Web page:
Children with disabilities

Autism
Bailey, B., Arciuli, J., & Stancliffe, R. (2017). Effects of ABRACADABRA on spelling in children with autism spectrum disorder. Scientific Studies of Reading, 21, 146-164.

Nash, R., & Arciuli, J. (2016). Prosodic awareness is related to reading ability in children with Autism Spectrum Disorders. Journal of Research in Reading, 39:1, 72-87.

Arciuli, J., & Brock, J. (2014). Communication in Autism. (Eds.). Trends in Language Acquisition Research series (TiLAR). John Benjamins Publishing: Amsterdam.

Lim, L., Arciuli, J., Rickard Liow, S., & Munro, N. (2014). Predictors of spelling ability in children with Down syndrome. Scientific Studies of Reading, 18:3, 173-191.

Arciuli, J., Stevens, K., Trembath, D., & Simpson, I. (2013). The relationship between parent report of adaptive behavior and direct assessment of reading ability in children with autism spectrum disorders. Journal of Speech, Language, and Hearing Research, 56:6, 1837-1844.

Arciuli, J., Villar., G., Colmar, S., Evans, D., Einfeld, S., & Parmenter, T. (2013). Home-based reading between mothers and their children with autism spectrum disorders. Australian Journal of Learning Difficulties, 18:1, 17-33.

Arciuli, J., & Paul, R. (2012). Sensitivity to probabilistic orthographic cues to lexical stress in adolescent speakers with ASD and typical peers. Quarterly Journal of Experimental Psychology, 65, 1288-1295.

Down Syndrome
Lim, L., Arciuli, J., Rickard Liow, S., & Munro, N. (2014). Predictors of spelling ability in children with Down syndrome. Scientific Studies of Reading, 18:3, 173-191.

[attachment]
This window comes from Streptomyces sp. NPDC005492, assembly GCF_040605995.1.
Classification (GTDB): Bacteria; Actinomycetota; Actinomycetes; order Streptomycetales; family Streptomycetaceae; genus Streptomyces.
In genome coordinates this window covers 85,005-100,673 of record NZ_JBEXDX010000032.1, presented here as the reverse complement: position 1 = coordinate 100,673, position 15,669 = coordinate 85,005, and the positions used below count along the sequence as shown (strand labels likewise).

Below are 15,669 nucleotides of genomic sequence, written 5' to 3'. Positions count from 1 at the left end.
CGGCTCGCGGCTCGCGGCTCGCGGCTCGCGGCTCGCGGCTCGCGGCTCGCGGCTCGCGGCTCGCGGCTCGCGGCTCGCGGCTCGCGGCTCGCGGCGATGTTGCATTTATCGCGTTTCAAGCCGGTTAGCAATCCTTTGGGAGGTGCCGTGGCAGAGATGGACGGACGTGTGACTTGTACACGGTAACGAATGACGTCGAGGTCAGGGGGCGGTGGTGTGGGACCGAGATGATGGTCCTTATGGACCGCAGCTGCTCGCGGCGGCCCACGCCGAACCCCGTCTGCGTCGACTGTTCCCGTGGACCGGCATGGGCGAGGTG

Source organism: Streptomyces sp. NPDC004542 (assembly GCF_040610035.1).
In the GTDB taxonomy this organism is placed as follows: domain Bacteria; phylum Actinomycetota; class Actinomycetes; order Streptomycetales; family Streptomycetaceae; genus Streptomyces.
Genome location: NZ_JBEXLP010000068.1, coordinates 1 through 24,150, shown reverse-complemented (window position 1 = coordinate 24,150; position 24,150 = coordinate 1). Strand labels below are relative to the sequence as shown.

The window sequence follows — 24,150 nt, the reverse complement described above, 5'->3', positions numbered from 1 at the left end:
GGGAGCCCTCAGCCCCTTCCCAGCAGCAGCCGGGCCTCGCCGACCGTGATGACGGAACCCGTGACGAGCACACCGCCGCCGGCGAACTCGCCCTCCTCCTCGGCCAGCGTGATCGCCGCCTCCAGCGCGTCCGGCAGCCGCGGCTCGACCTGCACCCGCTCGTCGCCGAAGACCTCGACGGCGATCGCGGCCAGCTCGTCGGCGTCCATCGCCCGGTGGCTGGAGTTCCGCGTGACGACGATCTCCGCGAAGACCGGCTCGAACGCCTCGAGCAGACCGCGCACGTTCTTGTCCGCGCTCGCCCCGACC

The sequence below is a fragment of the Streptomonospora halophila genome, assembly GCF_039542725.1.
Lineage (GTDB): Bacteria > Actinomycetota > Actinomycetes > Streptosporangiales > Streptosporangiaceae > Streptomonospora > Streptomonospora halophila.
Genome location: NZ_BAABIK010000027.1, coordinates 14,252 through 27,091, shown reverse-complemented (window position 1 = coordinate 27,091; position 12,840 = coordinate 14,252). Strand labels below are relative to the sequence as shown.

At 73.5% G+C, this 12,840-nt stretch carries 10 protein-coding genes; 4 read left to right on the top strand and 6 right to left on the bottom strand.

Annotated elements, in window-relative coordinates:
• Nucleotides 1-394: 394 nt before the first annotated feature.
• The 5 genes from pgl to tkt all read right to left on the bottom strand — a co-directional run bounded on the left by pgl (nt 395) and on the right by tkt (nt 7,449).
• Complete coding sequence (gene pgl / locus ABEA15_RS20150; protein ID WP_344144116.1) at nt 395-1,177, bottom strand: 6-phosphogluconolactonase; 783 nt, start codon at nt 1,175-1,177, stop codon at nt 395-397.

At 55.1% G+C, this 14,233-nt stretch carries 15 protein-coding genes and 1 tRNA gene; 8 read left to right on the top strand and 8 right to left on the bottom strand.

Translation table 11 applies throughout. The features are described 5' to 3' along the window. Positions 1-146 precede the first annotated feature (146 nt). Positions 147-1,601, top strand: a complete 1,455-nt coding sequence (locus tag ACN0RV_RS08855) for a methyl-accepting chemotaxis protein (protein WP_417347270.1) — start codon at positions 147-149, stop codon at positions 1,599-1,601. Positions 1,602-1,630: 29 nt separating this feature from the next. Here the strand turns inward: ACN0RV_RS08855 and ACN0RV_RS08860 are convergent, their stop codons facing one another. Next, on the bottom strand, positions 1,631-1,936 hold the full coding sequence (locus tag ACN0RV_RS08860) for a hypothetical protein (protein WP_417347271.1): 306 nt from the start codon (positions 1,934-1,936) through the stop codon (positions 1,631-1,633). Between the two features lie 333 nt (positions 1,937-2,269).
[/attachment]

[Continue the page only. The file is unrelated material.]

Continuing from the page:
Language Impairment
Starling, J., Munro, N., Togher, L., & Arciuli, J. (2012). Training secondary school teachers in instructional language modification techniques to support adolescents with language impairment: A randomized controlled trial. Language, Speech and Hearing Services in Schools, 43, 474-495.

Starling, J., Munro, N., Togher, L., & Arciuli, J. (2011). Recognising language impairment in secondary school student populations. Australian Journal of Learning Difficulties, 16:2, 145-158.

Starling, J., Munro, N., Togher, L., & Arciuli, J. (2011). Supporting secondary school students with language impairment. ACQuiring Knowledge in Speech, Language and Hearing, 13:1, 26-30.

Parents of children with disabilities

Autism
Arndt, A., & Arciuli, J. (2015). Shared reading between mothers and children with Autism or Specific Language Impairment. Journal of Clinical Practice in Speech-Language Pathology, 17:3, 120-124.

Murphy, A., Trembath, D., Arciuli, J., & Roberts, J. M. (2011). Supporting parents of children with autism spectrum disorders to become informed consumers of evidence on speech pathology practice. Evidence-Based Communication Assessment and Intervention, 5, 116-129.

Auert, E., Trembath, D., Arciuli, J., & Thomas, D. (2012). Parents' expectations, awareness, and experiences of accessing evidence-based speech-language pathology services for their children with Autism. International Journal of Speech-Language Pathology, 14:2, 109-118.

Service providers working with children with disabilities and their families

Autism
Trembath, D., Hawtree, R., Arciuli, J., & Caithness, T (2016) What do speech-language pathologists think parents expect when treating their children with autism spectrum disorder? International Journal of Speech-Language Pathology. DOI: 10.3109/17549507.2016.1139625

Cheung, G., Trembath, D., Arciuli, J., & Togher, L. (2013). The impact of workplace factors on evidence-based speech-language pathology practice for children with autism spectrum disorders. International Journal of Speech-Language Pathology, 15:4, 396-408.

Publications and Enquiries

For publications and other information about Associate Professor Joanne Arciuli, please see the academic profile here

Associate Professor Arciuli also welcomes enquiries to her e-mail address joanne.arciuli@sydney.edu.au